is no commonly used name encompassing all its forms,
the name Capsicum being commonly used for bell
peppers exclusively. In Pakistan, it is locally known as
Shimla Mirch (Grubben and Denton, 2004). Pungent
fruits of all cultivated Capsicum species as a collective
class are called ‘chillies’ in the Food and Agriculture
Organization (FAO) Yearbook (Anon, 1997). Bird’s eye
chillies are grown primarily in East Africa, but they are
merely small-fruited, highly pungent forms of Capsicum
annuum or Capsicum frutescens. Different varieties of the
genus Capsicum are widely grown for their fruits, which
may be eaten fresh, cooked, as a dried powder, in a sauce,
or processed into
oleoresin (Poulos, 1993). Three major products traded on
the world market for use in food processing are paprika,
oleoresin, and dried chilli (both whole and in powdered
form).
• Oleoresin: A viscous liquid derived by polar solvent
extraction from ground powder of any Capsicum species;
there are three types of oleoresin: paprika (used for
colour), red pepper (used for colour and pungency), and
Capsicum (used for pungency).
• Paprika: A ground, bright red, usually non-pungent
powder used primarily for its colour and flavour in
processed foods; all paprika varieties are C. annuum;
paprika fruits are used to produce paprika oleoresin.
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• Chilli: Any pungent variety of any Capsicum species,
but primarily C. annuum; chilli varieties may be used to
produce red pepper oleoresin or Capsicum oleoresin.
• Pepper(s): Generic term describing the fruits of any
Capsicum species, both pungent and non-pungent.
Peppers are used as a colourant, flavourant, and/or as a
source of pungency. Peppers can be used fresh, dried,
fermented, or as an oleoresin extract. They can be used
whole, chopped, coarsely ground, or finely ground, with
or without seeds. Various types of processed products
containing primarily peppers include pickled fruits, chilli
sauce, chilli powder (also known as cayenne powder),
crushed red pepper flakes, fermented mash, paprika, and
three types of oleoresin. Other processed products that
contain a significant proportion of peppers include fresh
and processed salsas, curry powders, barbecue
seasonings, chili powder (a mixture of chilli powder,
oregano, cumin, and garlic powder), and many other
foods (Govindarajan, 1986).
The main source of pungency in peppers is the chemical
group of alkaloid compounds called capsaicinoids
(CAPS), which are produced in the fruit. The atomic
structure of CAPS is similar to piperine (the active
component of white and black pepper, Piper nigrum) and
zingerone (the active component of ginger, Zingiber
officinale). Capsaicin (C18H27NO3), trans-8-methyl-N-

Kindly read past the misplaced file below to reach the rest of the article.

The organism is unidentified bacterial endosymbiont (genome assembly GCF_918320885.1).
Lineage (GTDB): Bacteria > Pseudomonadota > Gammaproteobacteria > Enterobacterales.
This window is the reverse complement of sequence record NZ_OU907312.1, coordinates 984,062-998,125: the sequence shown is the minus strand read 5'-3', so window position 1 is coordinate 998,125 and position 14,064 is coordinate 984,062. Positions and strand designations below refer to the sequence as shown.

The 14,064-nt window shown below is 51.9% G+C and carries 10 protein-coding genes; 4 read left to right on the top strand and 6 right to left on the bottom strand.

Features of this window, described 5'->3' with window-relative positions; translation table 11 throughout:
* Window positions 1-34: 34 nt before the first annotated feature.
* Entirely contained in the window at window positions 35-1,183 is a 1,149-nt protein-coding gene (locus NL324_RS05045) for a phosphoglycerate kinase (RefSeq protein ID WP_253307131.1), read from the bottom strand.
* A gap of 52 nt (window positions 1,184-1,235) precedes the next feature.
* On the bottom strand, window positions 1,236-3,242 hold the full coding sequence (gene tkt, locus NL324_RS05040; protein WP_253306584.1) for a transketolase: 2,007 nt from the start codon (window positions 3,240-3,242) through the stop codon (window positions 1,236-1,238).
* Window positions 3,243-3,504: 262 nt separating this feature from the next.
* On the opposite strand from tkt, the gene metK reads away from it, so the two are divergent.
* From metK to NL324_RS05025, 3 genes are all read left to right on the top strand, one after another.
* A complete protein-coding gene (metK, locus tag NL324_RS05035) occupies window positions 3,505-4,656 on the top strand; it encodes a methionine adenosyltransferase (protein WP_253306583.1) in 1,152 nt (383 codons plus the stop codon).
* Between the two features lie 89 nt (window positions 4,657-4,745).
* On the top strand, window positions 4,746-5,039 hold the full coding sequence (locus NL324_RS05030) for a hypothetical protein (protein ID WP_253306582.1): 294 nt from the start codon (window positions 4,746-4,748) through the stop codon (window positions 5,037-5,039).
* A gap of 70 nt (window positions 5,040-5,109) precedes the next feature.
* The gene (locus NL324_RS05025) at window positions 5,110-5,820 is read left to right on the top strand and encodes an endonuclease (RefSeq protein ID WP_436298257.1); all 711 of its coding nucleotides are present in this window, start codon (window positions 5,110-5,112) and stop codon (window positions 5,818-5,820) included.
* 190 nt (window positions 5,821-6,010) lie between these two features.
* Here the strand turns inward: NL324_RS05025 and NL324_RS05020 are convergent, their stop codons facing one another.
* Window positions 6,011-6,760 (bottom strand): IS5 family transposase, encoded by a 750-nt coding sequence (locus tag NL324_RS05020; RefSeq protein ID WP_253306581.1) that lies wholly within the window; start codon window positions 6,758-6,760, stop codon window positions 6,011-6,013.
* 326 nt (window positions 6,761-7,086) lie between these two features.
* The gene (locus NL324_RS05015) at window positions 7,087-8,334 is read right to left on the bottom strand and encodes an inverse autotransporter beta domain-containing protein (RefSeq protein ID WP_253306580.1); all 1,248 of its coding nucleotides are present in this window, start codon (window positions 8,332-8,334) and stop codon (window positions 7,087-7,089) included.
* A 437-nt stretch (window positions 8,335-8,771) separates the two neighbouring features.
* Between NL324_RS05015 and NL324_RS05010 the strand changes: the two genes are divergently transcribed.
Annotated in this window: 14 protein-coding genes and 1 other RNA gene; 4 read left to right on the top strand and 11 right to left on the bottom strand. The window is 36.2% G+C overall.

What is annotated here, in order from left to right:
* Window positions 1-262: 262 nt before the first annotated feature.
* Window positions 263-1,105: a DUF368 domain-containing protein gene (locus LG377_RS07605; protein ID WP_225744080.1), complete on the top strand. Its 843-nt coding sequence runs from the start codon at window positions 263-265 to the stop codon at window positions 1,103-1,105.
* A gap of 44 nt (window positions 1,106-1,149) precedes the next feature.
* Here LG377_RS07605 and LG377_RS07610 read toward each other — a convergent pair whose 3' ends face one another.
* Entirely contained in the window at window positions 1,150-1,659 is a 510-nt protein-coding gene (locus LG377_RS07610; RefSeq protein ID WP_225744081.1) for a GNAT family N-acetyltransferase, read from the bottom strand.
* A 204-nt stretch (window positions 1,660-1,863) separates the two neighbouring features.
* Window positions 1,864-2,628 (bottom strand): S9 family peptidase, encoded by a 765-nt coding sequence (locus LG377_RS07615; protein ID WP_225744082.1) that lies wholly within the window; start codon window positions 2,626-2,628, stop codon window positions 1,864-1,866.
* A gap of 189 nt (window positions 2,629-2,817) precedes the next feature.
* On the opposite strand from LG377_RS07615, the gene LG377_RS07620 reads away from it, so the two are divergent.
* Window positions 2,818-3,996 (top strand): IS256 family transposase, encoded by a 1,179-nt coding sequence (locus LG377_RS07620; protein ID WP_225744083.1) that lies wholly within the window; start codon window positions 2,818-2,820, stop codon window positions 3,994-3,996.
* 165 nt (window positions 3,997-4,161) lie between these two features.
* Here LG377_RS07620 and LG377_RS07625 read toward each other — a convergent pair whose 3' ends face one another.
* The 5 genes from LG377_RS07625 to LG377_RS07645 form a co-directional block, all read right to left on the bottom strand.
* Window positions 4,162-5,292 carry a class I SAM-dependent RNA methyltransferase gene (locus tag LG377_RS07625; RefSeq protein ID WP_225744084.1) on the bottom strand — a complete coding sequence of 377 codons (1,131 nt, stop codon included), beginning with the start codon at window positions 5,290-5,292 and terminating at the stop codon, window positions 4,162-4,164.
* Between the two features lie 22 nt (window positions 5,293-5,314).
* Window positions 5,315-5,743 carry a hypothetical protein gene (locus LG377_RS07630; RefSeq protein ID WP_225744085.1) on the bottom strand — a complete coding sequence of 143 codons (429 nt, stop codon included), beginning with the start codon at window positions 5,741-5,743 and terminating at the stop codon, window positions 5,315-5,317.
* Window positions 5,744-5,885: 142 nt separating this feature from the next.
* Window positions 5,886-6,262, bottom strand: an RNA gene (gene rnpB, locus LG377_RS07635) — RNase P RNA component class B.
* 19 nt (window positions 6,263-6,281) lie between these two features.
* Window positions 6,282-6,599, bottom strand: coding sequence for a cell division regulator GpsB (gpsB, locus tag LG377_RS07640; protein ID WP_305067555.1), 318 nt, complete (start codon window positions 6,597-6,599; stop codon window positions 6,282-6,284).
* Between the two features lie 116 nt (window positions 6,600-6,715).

vanillyl-6-nonenamide), is the most abundant CAPS,
followed by dihydrocapsaicin, with minor amounts of
nordihydrocapsaicin, homocapsaicin,
homodihydrocapsaicin, and others. Capsaicin is a white
crystalline, fat-soluble compound formed from
homovanillic acid that is insoluble in water, odourless,
and tasteless (Andrews, 1995). Varieties of chilli differ
widely in CAPS content. The amount of CAPS in a given
variety can vary depending on the light intensity and
temperature at which the plant is grown, the age of the
fruit, and the position of the fruit on the plant. The first
test developed to measure pungency was the Scoville test,
first developed in 1912 by Wilbur Scoville. It measures
‘heat’ as Scoville heat units (SHU) in a given dry weight
of fruit tissue. Sweet peppers have 0 SHU, chillies with a
slight bite may have 100 to 500 SHU, and the blistering
habaneros have between 200,000 and 300,000. The red
colour of mature pepper fruits is due to several related
carotenoid pigments, including capsanthin, shown in
Figure, capsorubin, cryptoxanthin, and zeaxanthin, which
are present as fatty acid esters. The most important
pigments are capsanthin and its isomer capsorubin, which
make up 30–60% and 6–18% respectively, of the total
carotenoids in the fruit. The intensity of the red color is
primarily a function of the amount of these two pigments;
the Hungarian and Spanish varieties used for paprika
have very high amounts of capsanthin and capsorubin
compared to other varieties (Govindarajan, 1985).
CAPS in oleoresins are very stable compounds and
generally do not break down, even during processing at
high temperatures and during long storage periods. CAPS
in dry products (fruits, powder, etc.) are not as stable as
in oleoresins. The temperature at which the fruits are
dried affects the CAPS content. For example, drying ripe
fruits at 60ºC to a final moisture content of 8% decreases
CAPS content approximately 10%. If the fruits are held
for extended periods of time at 60ºC after reaching 8%
moisture content as much as 50% of the CAPS may be
lost. Once the fruits are dried, they typically lose 1–2%
CAPS/month under cold (~16ºC) storage, and even more
when stored under ambient conditions. Ground powder
can lose as much as 5% CAPS/month depending on the
fineness of the grind and the storage temperature
(Bensinger, 2000). The red colour of paprika and chilli
powder, on the other hand, is not as stable as oleoresin
and CAPS, and much work has been done to optimize the
processing and storage conditions for dried chillies and